Henry II and the Normans were the first group of people to colonize Ireland during the twelfth century. By the eighteenth the Ascendancy, which was made up of the Protestant elite landowners, had passed laws known as the Penal Laws that were meant to oppress the catholic population by excluding them from the legal bar, universities, the navy, and other parts of civil life.
The United Irishmen was the first group that pushed for Catholic emancipation during the eighteenth century. The United Irishmen were base on the principles of the French and wished to become its own republic free from Great Britain. One of the leaders was Theobald Wolfe Tone. (1763-98)
As a result of the uprisings Prime Minister William Pitt decided to abolish the Irish Parliament and push for a full union of Ireland with Great Britain. On January 1, 1801 the Act of Union became official uniting the two regions. There was very little popular support for this union, which did almost nothing to improve Irish political voice or correct the inequality in political representation. By 1874 there was a strong development of the Home Rule Party which was then in favor of breaking away from Great Britain and making Ireland an Independent state.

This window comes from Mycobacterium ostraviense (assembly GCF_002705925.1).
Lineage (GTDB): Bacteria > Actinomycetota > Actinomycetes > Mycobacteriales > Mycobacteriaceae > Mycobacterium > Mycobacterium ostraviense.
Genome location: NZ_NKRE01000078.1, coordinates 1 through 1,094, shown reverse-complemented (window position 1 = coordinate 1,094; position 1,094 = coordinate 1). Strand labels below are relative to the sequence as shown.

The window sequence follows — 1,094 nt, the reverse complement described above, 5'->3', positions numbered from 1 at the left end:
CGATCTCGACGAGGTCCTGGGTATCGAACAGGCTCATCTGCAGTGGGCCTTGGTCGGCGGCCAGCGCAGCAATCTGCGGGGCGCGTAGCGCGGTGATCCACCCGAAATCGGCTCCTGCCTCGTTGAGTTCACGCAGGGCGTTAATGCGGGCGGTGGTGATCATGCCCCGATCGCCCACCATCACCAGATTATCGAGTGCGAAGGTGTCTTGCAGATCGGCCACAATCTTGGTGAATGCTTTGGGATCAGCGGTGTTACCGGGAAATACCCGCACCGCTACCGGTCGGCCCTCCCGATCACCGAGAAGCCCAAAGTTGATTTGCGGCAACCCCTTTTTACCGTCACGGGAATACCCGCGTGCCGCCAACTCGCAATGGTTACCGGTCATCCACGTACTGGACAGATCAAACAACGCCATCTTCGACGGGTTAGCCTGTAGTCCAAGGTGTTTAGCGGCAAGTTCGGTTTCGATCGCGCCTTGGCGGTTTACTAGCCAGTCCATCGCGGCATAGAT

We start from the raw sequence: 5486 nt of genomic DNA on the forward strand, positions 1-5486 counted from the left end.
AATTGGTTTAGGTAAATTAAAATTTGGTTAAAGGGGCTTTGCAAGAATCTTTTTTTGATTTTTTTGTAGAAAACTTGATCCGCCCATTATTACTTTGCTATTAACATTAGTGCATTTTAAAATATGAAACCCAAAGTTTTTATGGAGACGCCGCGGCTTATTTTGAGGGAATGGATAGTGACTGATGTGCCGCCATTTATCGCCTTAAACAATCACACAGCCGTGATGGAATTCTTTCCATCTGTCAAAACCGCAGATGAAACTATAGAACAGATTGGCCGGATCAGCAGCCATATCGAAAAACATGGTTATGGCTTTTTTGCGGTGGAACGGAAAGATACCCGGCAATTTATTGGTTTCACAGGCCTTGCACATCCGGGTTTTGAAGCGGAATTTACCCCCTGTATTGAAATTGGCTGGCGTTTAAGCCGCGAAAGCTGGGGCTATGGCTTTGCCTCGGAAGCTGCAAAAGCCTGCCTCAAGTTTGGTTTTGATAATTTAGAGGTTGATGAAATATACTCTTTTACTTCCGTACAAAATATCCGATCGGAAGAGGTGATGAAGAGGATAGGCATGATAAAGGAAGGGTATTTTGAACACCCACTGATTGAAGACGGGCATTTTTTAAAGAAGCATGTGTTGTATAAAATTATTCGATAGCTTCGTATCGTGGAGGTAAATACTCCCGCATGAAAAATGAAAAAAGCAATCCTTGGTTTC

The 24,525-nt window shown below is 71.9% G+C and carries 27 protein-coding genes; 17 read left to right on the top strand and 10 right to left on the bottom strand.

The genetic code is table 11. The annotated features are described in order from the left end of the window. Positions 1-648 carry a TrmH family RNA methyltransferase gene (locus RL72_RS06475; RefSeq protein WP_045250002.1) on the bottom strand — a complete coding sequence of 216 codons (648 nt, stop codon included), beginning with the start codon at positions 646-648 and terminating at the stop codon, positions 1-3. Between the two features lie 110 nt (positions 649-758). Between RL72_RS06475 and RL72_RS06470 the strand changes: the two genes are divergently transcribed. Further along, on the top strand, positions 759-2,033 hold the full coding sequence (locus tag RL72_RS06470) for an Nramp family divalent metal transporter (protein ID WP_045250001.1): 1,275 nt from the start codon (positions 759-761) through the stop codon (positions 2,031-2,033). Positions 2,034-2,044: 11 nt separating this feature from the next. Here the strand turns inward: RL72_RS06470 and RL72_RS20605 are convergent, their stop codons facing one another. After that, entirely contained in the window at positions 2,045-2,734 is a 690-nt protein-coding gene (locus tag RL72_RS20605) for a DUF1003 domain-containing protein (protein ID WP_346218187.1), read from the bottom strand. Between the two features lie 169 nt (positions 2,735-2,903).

Many Catholic men started to join radical military groups such as The Irish Volunteers and The Irish Republican Brotherhood that were dedicated to the fight for Home Rule. The Irish Republican Brotherhood was responsible for the Easter Rising of 1916, in which they took control of multiple public buildings.
The leaders of The Irish Republican Brotherhood during the time of the rising, Padraic Pearse (1879-1916) and James Connolly (1864-1916), were executed for their actions. Eamon de Valera ( 1882- 1975 ) and Michael Collins ( 1890-1922) became the new leaders of the cause. Eamon de Valera was elected president of the left-wing republican party, Sinn Fein in 1916.
In 1918 as a protest of the Lloyd George legislation, the Irish delegates refused to take their seats in parliament and instead formed their own Republican parliament, called Dail Eireann. After years of fighting on December 6, 1921 the Anglo Irish Treaty was signed. The treaty created the Irish free State in the south, but allowed the six northern counties in Ulster to remain a part of the United Kingdom, as this region was mainly Protestant and in support of the Great Britain union. In 1949 Ireland became a republic no longer apart of the Empire.
The British Broadcasting Company website has more information about the Ireland and the creation of Northern Ireland and the troubles.
O'Brien, Máire, and Conor Cruise O'Brien. A Concise History of Ireland. New York, NY: Thames and Hudson, 1985.
Wasson, Ellis A. A History of Modern Britain: 1714 to the Present. Oxford: Wiley-Blackwell, 2010.